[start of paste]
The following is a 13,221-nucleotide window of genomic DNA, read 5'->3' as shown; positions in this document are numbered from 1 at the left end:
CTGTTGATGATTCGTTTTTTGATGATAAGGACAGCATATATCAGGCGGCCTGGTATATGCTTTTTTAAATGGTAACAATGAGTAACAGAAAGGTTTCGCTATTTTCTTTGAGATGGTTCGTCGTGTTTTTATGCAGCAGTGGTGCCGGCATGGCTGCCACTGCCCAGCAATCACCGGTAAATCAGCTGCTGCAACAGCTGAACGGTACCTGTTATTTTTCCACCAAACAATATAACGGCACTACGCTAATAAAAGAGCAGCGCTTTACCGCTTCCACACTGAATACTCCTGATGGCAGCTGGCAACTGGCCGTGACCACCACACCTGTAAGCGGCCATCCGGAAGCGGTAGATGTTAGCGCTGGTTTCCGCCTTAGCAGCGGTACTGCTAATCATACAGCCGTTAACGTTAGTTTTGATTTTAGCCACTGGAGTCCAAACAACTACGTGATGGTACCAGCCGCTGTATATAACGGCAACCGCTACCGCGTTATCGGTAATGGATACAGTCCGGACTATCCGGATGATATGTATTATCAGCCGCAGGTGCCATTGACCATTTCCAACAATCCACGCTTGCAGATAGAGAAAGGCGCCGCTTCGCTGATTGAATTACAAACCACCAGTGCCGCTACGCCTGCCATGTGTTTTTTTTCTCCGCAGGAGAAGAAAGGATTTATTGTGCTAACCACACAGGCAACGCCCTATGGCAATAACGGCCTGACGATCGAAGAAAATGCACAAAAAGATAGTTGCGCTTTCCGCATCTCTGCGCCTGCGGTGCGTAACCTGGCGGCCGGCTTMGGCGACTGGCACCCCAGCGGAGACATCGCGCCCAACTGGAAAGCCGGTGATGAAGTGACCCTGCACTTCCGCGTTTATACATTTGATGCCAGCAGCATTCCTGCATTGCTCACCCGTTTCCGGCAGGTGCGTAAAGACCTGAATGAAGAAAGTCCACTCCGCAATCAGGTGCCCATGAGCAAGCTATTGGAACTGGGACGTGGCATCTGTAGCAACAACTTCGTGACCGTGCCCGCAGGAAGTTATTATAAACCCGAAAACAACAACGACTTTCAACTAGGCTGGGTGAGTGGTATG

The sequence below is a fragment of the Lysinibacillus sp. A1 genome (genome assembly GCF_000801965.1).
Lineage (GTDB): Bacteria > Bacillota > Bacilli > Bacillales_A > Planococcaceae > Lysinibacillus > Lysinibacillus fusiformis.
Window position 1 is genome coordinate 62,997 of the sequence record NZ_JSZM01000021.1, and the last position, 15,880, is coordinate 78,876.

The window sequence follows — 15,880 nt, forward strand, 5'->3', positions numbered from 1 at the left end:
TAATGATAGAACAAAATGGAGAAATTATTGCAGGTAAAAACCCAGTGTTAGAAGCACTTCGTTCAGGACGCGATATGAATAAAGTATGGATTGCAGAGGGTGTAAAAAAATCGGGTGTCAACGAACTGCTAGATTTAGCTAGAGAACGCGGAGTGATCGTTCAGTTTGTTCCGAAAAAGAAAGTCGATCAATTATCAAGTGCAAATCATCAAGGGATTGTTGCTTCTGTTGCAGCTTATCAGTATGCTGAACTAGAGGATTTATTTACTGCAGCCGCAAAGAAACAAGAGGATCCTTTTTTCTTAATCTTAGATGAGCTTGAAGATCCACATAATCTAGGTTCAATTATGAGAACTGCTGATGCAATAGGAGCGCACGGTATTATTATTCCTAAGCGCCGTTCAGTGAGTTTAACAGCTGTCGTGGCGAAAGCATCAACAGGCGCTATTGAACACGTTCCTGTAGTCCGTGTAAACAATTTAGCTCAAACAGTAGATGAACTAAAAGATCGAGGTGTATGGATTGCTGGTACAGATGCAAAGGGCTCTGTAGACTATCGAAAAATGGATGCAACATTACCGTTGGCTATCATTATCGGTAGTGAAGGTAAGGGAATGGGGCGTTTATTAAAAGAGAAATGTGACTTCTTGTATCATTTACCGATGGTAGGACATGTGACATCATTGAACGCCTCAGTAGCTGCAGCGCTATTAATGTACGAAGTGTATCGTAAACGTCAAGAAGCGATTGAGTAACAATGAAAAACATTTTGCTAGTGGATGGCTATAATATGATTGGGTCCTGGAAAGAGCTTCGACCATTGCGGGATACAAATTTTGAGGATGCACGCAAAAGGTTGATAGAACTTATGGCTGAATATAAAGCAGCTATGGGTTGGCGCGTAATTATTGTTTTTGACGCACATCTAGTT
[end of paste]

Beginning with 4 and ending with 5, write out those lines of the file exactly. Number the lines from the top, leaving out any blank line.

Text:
Lineage (GTDB): Bacteria > Bacillota > Bacilli > Bacillales_A > Planococcaceae > Lysinibacillus > Lysinibacillus fusiformis.
Window position 1 is genome coordinate 62,997 of the sequence record NZ_JSZM01000021.1, and the last position, 15,880, is coordinate 78,876.